Maybe you’ve thought about freelance writing but your real interests lie in creative writing. Maybe you find nonfiction writing dull or unrewarding or you’re worried that working with clients will kill the creative side of your work. It doesn’t have to.
Here are 11 ways you might be able to turn your creative writing passion into freelance writing opportunities. Some ideas are more traditional, but maybe you’ll find a few you haven’t considered yet.
Literary Publications and Websites
If the idea of seeing your name in print appeals to you consider submitting short stories, poetry, or other creative pieces to literary publications. There are print literary magazines as well as websites available. I haven’t seen these publications pay on par with most commercial publications, but if the options are getting your fiction published and making some money versus no one ever seeing it because you don’t know what else to do with it, literary publications might be the right freelance opportunity for you.
You can indie publish your own fiction e-books through sites like Amazon fairly easily these days. But you might also be able to offer the service to clients on a freelance basis. E-book creation will often bring in four to five figure payments depending on length, so it can be lucrative work if you can carve a niche for yourself. Just as people want ghostwriters for books to turn their idea into a salable product, you can sell them on e-books as well.
You could also just go the more traditional route of ghostwriting novels for others. The client may have an idea or even a fleshed out outline to work with. It’s your job to turn it into a cohesive book. If they go the traditional publishing route you can ask for the advance and a percentage of royalties since you’re doing the actual work. You’ll sometimes see projects like this on freelance bidding sites where the client offers $500 – 1000 to write an entire book. Pass those up.
Novel / Short Story Editing
Even if ghostwriting isn’t your thing, you might be able to turn your passion for creative writing into a lucrative freelance editing career. There are a lot of self-published authors out there who desperately need the help of a professional editor. Why not offer to help them out on a freelance basis?
Some creative writers think any kind of business writing is “selling out.” They’re wrong. That only happens if you allow yourself to take on gigs you know are sleazy in some way. Most are not. They’re about getting messages out. And in ad copywriting those messages are often of a creative nature. There might be fictional characters in situations or using specific products. You can turn your creative writing interests into fun and effective ads for companies you already believe in. Why not pitch your services?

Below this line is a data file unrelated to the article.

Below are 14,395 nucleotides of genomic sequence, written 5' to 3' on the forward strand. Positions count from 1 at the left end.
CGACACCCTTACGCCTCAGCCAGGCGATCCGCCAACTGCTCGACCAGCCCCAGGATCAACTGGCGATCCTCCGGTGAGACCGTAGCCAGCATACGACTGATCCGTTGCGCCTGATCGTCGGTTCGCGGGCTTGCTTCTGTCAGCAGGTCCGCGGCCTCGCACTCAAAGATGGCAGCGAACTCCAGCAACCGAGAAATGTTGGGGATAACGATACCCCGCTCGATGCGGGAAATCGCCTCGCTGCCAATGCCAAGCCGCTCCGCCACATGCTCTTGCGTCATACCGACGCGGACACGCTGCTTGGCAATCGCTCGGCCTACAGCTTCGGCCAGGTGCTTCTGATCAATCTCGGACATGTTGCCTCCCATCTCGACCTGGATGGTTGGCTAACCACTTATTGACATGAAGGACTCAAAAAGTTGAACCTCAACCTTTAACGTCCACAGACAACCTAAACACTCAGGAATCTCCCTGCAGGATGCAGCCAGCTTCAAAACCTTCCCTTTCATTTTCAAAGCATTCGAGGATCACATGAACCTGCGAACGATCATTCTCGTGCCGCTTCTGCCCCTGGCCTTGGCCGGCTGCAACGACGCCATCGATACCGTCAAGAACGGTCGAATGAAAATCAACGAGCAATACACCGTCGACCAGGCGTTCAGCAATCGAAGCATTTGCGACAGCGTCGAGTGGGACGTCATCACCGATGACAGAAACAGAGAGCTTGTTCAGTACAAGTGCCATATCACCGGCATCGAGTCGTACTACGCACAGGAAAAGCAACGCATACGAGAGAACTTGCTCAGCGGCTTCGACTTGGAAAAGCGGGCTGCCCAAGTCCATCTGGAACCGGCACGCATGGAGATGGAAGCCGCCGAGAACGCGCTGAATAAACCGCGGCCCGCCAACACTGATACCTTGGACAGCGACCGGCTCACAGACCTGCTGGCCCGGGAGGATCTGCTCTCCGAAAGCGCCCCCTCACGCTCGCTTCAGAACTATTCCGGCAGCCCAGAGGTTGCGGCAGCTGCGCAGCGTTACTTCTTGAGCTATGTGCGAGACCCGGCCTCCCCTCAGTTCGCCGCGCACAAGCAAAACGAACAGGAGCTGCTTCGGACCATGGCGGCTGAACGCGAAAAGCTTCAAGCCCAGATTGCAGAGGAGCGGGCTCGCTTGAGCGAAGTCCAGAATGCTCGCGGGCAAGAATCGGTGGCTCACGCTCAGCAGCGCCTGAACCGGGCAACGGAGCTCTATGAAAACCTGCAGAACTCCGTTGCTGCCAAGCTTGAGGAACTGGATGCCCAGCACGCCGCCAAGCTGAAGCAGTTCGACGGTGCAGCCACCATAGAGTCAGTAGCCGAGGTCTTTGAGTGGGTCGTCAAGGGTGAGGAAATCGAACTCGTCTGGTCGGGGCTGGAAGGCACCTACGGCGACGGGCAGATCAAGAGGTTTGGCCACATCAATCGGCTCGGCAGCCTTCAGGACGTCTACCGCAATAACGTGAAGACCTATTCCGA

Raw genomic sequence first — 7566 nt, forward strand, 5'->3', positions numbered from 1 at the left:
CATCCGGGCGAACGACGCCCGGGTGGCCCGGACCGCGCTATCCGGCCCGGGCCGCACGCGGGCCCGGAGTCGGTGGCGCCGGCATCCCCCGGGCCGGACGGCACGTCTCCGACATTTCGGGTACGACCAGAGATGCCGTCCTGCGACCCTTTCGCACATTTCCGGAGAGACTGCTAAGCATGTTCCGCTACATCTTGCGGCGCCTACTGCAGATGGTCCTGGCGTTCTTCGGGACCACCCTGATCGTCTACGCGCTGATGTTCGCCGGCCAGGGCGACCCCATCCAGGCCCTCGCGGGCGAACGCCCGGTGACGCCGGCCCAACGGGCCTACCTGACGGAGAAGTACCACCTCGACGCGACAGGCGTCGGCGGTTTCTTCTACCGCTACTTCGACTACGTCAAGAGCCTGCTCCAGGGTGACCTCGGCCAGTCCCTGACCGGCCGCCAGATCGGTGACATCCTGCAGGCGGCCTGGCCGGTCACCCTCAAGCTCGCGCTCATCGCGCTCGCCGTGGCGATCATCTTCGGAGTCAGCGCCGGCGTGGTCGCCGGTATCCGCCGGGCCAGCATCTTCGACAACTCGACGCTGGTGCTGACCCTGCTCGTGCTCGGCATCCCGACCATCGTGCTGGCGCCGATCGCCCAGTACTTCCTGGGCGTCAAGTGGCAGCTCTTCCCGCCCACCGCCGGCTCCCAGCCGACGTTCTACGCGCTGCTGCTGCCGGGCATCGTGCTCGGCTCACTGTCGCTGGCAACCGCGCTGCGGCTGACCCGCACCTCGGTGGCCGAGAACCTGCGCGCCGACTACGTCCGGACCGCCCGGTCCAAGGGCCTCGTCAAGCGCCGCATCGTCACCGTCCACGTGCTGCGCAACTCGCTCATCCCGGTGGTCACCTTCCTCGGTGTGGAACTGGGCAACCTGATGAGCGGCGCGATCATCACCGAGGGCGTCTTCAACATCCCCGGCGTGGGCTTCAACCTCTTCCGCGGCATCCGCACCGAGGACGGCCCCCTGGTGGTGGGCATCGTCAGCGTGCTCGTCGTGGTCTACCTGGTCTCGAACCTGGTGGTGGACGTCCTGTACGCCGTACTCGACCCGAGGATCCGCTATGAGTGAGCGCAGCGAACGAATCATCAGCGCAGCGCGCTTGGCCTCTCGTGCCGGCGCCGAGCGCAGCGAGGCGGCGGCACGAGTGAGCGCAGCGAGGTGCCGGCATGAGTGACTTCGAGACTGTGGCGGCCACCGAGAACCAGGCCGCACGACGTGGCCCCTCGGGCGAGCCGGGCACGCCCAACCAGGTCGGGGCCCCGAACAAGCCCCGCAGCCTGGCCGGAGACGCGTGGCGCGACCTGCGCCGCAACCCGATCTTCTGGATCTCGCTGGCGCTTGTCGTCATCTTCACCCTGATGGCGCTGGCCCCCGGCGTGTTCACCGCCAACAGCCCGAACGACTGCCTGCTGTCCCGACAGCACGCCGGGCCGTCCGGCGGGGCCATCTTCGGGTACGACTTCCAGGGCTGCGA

From company training videos to Web series, someone writes the fictional video scripts that lead to the end product. If you have an interest in screenwriting, these types of freelance projects might give you some needed scripting experience.
Okay. So these days maybe it’s more about email writing or social network message writing. But letter writing isn’t only for businesses. Consider a more creative approach — from good old fashioned love letters to writing complaint letters for consumers who aren’t sure how to handle them themselves.
Creative writing doesn’t always have to be fiction. And nonfiction isn’t always dry facts. If you’re passionate about a specific topic or audience, why not try freelancing with some creative nonfiction? That could involve writing nonfiction books, magazine articles, or scripts that educate children in a fun way. Or it could mean creative blogging for clients such as humorous commentary about issues in your specialty area.
Scripts are necessary in many games too. All that dialog? Someone writes it. If you’re a gamer, consider pitching your services. There are countless game developers out there these days, from casual Web-based games to more traditional video games.
You could start your own Web comic or pitch writing services to a designer you know is interested in a similar project.
Maybe you love to blog but you don’t know how to turn it into fictional freelance opportunities. Consider character blogging. You can pitch services to TV networks, Web series developers, authors, or anyone who might want to launch a blog from their character’s perspective as a way to market their main product / show / book.
These are far from the only creative freelance writing opportunities out there. The next time you pick up something that interests you, ask yourself “did someone need to hire a writer for this?” Product packaging, gift cards, or cute marketing material that stood out in your mind — these are all things you could do on a freelance basis. Just decide what kinds of creative writing you’re most interested in and I’m sure you can come up with at least a handful of ways to pitch that service to clients on a freelance basis.
What other types of creative freelance writing are out there? Have you turned creative writing into freelance work? Leave your thoughts and additional ideas in the comments below.